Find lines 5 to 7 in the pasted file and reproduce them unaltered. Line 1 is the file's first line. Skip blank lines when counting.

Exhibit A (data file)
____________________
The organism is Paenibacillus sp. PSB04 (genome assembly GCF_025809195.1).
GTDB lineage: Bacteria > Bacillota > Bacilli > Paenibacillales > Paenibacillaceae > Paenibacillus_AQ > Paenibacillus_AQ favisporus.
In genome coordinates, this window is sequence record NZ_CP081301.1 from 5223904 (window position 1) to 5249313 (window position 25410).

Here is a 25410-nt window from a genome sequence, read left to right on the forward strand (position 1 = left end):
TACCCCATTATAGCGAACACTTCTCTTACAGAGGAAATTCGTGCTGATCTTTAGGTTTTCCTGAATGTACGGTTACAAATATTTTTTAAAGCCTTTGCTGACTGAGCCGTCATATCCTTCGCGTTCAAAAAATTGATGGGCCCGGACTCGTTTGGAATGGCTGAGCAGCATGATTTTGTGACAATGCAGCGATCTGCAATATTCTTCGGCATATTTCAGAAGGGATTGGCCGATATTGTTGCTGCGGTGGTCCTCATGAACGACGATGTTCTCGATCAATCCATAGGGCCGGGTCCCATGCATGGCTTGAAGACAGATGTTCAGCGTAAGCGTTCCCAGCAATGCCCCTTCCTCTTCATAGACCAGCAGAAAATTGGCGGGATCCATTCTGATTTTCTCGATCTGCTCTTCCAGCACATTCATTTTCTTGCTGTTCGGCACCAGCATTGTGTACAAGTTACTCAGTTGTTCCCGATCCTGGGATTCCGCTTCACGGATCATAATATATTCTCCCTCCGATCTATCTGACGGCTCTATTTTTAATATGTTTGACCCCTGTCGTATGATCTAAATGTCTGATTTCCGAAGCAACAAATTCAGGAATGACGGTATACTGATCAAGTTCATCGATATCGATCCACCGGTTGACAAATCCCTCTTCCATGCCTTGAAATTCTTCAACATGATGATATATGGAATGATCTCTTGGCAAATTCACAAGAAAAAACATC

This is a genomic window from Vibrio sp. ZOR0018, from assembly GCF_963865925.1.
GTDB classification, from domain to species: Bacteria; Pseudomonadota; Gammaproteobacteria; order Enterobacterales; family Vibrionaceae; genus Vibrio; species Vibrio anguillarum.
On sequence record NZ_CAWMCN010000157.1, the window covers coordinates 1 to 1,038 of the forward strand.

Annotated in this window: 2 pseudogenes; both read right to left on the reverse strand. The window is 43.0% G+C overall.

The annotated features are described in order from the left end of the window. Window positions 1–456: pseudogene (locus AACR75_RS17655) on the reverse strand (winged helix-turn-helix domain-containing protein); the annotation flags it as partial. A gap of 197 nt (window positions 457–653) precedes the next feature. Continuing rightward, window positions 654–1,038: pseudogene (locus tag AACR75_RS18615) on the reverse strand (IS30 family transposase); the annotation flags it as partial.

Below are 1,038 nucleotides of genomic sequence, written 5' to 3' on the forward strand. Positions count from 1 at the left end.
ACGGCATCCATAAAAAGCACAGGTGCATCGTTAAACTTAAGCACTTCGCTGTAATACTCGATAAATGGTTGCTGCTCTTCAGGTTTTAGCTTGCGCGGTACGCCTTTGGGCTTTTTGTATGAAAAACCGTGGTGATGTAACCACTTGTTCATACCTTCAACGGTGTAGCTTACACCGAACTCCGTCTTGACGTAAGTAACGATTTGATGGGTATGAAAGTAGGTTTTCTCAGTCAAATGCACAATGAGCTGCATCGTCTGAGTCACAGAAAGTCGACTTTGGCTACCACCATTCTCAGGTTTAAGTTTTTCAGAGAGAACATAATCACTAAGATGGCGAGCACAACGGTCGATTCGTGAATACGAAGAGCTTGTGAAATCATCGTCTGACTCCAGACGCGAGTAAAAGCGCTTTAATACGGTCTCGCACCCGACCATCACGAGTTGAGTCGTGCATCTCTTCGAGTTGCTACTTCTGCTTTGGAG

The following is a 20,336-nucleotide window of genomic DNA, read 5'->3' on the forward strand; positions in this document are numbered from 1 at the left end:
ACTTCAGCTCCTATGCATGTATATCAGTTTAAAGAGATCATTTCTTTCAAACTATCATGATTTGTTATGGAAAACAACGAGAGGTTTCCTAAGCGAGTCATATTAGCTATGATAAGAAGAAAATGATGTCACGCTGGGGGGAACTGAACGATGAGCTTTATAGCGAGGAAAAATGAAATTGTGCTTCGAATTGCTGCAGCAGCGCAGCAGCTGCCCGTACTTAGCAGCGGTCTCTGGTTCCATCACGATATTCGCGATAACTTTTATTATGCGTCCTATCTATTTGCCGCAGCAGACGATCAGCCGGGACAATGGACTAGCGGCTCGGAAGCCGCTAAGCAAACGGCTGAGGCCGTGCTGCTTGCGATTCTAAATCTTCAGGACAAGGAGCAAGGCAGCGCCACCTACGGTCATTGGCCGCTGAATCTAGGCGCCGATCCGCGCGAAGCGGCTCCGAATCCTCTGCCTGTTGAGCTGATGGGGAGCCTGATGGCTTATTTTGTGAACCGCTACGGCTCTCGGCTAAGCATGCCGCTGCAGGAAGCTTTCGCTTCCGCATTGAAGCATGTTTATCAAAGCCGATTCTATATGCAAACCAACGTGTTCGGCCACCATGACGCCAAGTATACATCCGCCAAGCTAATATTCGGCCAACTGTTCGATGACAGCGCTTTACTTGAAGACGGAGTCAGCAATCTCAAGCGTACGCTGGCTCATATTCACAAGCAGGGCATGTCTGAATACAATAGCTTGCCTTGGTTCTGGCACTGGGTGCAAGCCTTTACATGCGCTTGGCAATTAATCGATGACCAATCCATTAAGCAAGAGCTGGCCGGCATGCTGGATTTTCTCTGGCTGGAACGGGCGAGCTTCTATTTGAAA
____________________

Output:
TACCCCATTATAGCGAACACTTCTCTTACAGAGGAAATTCGTGCTGATCTTTAGGTTTTCCTGAATGTACGGTTACAAATATTTTTTAAAGCCTTTGCTGACTGAGCCGTCATATCCTTCGCGTTCAAAAAATTGATGGGCCCGGACTCGTTTGGAATGGCTGAGCAGCATGATTTTGTGACAATGCAGCGATCTGCAATATTCTTCGGCATATTTCAGAAGGGATTGGCCGATATTGTTGCTGCGGTGGTCCTCATGAACGACGATGTTCTCGATCAATCCATAGGGCCGGGTCCCATGCATGGCTTGAAGACAGATGTTCAGCGTAAGCGTTCCCAGCAATGCCCCTTCCTCTTCATAGACCAGCAGAAAATTGGCGGGATCCATTCTGATTTTCTCGATCTGCTCTTCCAGCACATTCATTTTCTTGCTGTTCGGCACCAGCATTGTGTACAAGTTACTCAGTTGTTCCCGATCCTGGGATTCCGCTTCACGGATCATAATATATTCTCCCTCCGATCTATCTGACGGCTCTATTTTTAATATGTTTGACCCCTGTCGTATGATCTAAATGTCTGATTTCCGAAGCAACAAATTCAGGAATGACGGTATACTGATCAAGTTCATCGATATCGATCCACCGGTTGACAAATCCCTCTTCCATGCCTTGAAATTCTTCAACATGATGATATATGGAATGATCTCTTGGCAAATTCACAAGAAAAAACATC

This is a genomic window from Vibrio sp. ZOR0018, from assembly GCF_963865925.1.
GTDB classification, from domain to species: Bacteria; Pseudomonadota; Gammaproteobacteria; order Enterobacterales; family Vibrionaceae; genus Vibrio; species Vibrio anguillarum.